After leaving defendant in the jail cell, Detective Cavallaro spoke with the parents and told them the boy had not admitted to anything, but "we threw him into a cell to scare him." Cavallaro suggested that the father and stepfather speak to the boy if they could get him to confess, some of the charges would be dropped. The father and stepfather did talk to defendant in the cell as Cavallaro suggested. The stepfather told the boy that if he confessed to the theft of an automobile, which was also one of the alleged crimes, that charge would be dropped; and because of the stepfather's friendship with Cavallaro, he believed the other charges would in fact also be dropped. After this talk with the father and stepfather, Cavallaro came to defendant's cell and said, "[C]ome on, we're going," intimating he would be going to the ACI where he had been told some dreadful things would be done to him by the other prisoners. At this point defendant admitted taking the car and to breaking and entering, but he continued to insist that he had "touched no lady." After admitting being involved in a car theft and breaking and entering, defendant was taken to a desk, where the confession was written out. During this procedure Cavallaro again assured defendant that he would talk to the judge and that the worst defendant would probably get would be probation. He was next photographed and fingerprinted, and then he confronted the victim in one of the offices. Mrs. B. herself described defendant at that point as distraught and crying. At that time he made statements to her asking her why she was accusing him, claiming that his life would be ruined, admitting that he had been in her room, but denying any sexual assault.

I believe it is clear from the record that at the time defendant had the confrontation with the victim, he was laboring under the same emotional and psychological pressures that required his written statement be suppressed. He was led to believe that charges would be dropped or amended, that probation would be recommended to the judge, and that he would receive favorable treatment because of his stepfather's relationship with certain police officers. Further, defendant was led to believe that if he failed to cooperate, he would be sent to prison and himself victimized. These facts convinced the trial justice that the written confession was involuntary, and convince me that the subsequent oral statements were also involuntary. There was no break in the stream of events to separate the suppressed confession from the oral statements. They are almost identical in content, virtually identical in time, and otherwise inseparable from the involuntary confession. The test in determining the voluntariness of the [statements] is whether defendant's statements were "the product of his free and rational choice" and not a product of coercion in any form. Greenwald v. Wisconsin, 390 U.S. 519, 521, 88 S. Ct. 1152, 1154, 20 L. Ed. 2d 77, 80 (1968); State v. Amado, R.I., 424 A.2d 1057, 1062 (1981). "If a confession is obtained by direct or implied promises or improper influence it will be deemed involuntary." Id. at 424 A.2d at 1062 (citing Bram v. United States, 168 U.S. 532, 542-43, 18 S. Ct. 183, 187, 42 L. Ed. 568, 573 (1897)); see United States v. Powe, 591 F.2d 833, 840 (D.C. Cir.1978).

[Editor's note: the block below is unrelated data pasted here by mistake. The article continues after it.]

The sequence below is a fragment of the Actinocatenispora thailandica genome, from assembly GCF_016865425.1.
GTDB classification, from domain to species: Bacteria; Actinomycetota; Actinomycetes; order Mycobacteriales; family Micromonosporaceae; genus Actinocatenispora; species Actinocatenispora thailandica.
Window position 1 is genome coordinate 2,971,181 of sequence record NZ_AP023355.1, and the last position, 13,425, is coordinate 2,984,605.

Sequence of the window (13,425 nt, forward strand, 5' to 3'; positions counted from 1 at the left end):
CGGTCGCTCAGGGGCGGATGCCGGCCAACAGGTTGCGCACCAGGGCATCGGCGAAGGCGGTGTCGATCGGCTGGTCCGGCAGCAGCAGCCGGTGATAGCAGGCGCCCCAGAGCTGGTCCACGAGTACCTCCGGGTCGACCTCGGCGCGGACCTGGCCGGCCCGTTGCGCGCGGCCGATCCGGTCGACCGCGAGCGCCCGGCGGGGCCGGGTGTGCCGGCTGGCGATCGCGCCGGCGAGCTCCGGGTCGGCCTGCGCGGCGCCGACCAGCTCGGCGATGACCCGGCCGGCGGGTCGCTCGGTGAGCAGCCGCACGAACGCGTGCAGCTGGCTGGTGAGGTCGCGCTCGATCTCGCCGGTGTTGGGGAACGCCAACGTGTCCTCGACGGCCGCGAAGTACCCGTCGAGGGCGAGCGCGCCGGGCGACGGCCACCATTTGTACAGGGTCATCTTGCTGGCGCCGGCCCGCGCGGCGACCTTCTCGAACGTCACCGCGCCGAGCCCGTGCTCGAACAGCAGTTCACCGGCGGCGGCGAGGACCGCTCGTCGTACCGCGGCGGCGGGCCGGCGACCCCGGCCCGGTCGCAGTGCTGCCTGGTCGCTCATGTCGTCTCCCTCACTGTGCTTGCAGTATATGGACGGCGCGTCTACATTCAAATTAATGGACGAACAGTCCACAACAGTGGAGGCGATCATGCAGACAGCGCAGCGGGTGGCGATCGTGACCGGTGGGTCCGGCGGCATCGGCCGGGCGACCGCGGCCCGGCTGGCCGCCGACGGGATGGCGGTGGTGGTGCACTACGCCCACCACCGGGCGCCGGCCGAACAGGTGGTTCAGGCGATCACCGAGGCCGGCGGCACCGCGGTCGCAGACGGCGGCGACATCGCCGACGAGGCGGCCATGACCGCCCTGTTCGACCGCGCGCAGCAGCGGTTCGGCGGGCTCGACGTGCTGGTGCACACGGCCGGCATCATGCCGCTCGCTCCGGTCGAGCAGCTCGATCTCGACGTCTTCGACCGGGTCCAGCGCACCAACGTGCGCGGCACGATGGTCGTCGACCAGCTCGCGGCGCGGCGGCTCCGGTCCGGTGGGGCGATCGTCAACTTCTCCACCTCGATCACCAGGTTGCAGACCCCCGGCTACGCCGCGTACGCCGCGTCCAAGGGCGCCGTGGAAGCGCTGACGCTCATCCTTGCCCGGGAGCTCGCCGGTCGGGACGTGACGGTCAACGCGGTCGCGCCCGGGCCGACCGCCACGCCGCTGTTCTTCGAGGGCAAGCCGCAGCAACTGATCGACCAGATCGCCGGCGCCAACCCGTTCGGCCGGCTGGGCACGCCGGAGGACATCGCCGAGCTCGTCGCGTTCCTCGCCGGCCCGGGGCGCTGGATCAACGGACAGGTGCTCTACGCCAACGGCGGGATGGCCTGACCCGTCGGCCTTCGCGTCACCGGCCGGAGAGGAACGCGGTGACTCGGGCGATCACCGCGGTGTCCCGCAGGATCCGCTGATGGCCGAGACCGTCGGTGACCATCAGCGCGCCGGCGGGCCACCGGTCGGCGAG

The trial justice made no finding that the oral statements in issue were voluntarily made. He was never specifically asked to do so. The matter came up on objection of defense counsel. Nevertheless, permitting the jury to hear the evidence has the same result as a finding of voluntariness. When a reviewing court, relying on the entire evidence, is left with the firm conviction that the action below was clearly erroneous, relief should be granted. United States v. United States Gypsum Co., 333 U.S. 364, 68 *940 S. Ct. 525, 92 L. Ed. 746 (1948); State v. Amado, supra; State v. LaRosa, 112 R.I. 571, 576, 313 A.2d 375, 377 (1974); State v. Leavitt, 103 R.I. 273, 290, 237 A.2d 309, 318, cert. denied 393 U.S. 881, 89 S. Ct. 185, 21 L. Ed. 2d 155 (1968).

In conclusion, considering the totality of the circumstances, I believe the admission in evidence of the oral statements to Mrs. B. violated the defendant's due-process rights. See Clewis v. Texas, 386 U.S. 707, 87 S. Ct. 1338, 18 L. Ed. 2d 423 (1967).

For these reasons I would reverse the conviction and remand the case for a new trial.


[1] In violation of G.L. 1956 (1969 Reenactment) ยง 11-5-1.

[2] See Edwards v. Arizona, ___ U.S. ___, ___, 101 S. Ct. 1880, 1885, 68 L. Ed. 2d 378, 387 (1981) (even accused who invoked right to counsel may initiate subsequent interrogation, but police may not).

[3] This is the count that charged defendant with assault with intent to commit the abominable and detestable crime against nature.